Read the passages given below and answer the questions that follow them:
Although everybody has a creative spark, the potential is not always fully utilized. How does one recognize those who are developing their creative energies to the fullest extent? Mad painters and tormented poets are only comic stereotypes of the creative personality. The essential traits of creativity are found among a wide variety of less conspicuous creators, people in all walks of life. Unfortunately, the structure of our social and educational environment does not always promote its growth.
Generally speaking, creative people often believe their purpose in life is to discover and implement the interrelatedness of things, to make order out of disorder. They also see problems where others see none and question the validity of even the most widely accepted answers. Creative persons are compulsive problem seekers, not so much because they thrive on problems, but because their senses are attuned to a world that demands to be put together, like a jigsaw puzzle scattered on a table.
Several tests now in use reveal that highly creative people are much more open and receptive to the complexities of experience than less creative people. The creative temperament has a tendency to break problems down into their most basic elements and then reconstruct them into whole new problems, thereby discovering new relationships and new solutions.
Highly creative people aren’t afraid to ask what may seem to the naive or silly questions. They ask questions like, “Why don’t spiders get tangled up in their own webs?” and, “Why do dogs’ turn in circles before lying down ?”. Such questions may seem childlike, and in a way they are.
Unlike children, creative people appear to have vast stores of patience to draw upon. Months, years, even decades can be devoted to a single problem. The home that encourages inquisitiveness contributes to creative development. The teacher who stresses questions rather than answers and rewards curiosity rather than restricting it, is teaching a child to be creative.
To be extremely intelligent is not the same as to be gifted in creative work. The Quiz Kids are often referred to as geniuses. They would undoubtedly score high in memory functions. But it is doubtful whether they are also fluent in producing ideas. Contrary to popular myths that glorify youth, more creative achievements are likely to occur when people grow older. While memory may falter with age, creativity is ageless.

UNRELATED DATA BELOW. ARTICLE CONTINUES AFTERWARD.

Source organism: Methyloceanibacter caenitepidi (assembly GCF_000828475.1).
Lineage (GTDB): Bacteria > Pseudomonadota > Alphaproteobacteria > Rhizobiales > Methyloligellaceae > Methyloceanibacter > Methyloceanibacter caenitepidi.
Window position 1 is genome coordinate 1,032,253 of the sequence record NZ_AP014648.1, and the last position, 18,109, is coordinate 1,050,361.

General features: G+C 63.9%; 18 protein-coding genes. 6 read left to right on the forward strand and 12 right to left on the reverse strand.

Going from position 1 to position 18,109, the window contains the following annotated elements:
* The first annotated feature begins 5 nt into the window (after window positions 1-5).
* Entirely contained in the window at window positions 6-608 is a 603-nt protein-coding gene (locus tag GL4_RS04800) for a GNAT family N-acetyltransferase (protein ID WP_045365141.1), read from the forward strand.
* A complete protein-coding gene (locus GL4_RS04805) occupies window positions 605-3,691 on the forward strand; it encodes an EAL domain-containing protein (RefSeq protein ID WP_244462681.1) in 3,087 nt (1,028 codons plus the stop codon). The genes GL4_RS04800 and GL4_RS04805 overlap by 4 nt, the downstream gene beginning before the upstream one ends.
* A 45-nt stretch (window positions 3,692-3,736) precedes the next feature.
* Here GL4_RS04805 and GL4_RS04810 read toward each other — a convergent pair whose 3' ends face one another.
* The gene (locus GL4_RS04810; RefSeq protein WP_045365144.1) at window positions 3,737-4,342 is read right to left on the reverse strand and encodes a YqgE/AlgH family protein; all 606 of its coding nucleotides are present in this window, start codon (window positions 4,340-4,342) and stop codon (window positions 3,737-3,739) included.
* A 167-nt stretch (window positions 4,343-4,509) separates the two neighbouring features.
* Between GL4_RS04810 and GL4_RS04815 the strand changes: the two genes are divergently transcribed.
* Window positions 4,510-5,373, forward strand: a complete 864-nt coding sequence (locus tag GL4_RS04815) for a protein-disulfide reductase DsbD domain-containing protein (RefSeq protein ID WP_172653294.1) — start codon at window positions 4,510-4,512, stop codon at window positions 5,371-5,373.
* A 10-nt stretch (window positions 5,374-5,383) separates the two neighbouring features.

I. Answer briefly:
1. Does a person utilise his or her creativity fully?
2. How are creative persons problem seekers?
3. What is the attitude of the creative persons towards the complexities of life?
4. Is being intelligent the same as being creative?
II. Choose the most appropriate meanings of the given words/phrases from the options provided:
1. Noticeable (para 1)
(a) conspicuous (b) creative (c) comic (d)tormented
2. used to (para 2)
(a) believe (b) attuned (c) accepted (d)compulsive
3.promotes (para 1)
(a) encourages (b) discourages (c) helps (d) increases
(a) give (b) produce (c) a period in development (d) earn
I.1. No, a person may have a creative spark but the potential is not always utilised fully by him or her.
2. Creative persons are compulsive problem seekers as they see problems where others see none.
3. Creative persons are more open and receptive towards the complexities of life. They break them down to their basic elements.
4. Being intelligent is not the same as being creative. The Quiz kids are not often producers of ideas.
II. 1. (a) conspicuous
2. (b) attuned
3. (a) encourages
4. (c) a period in the development
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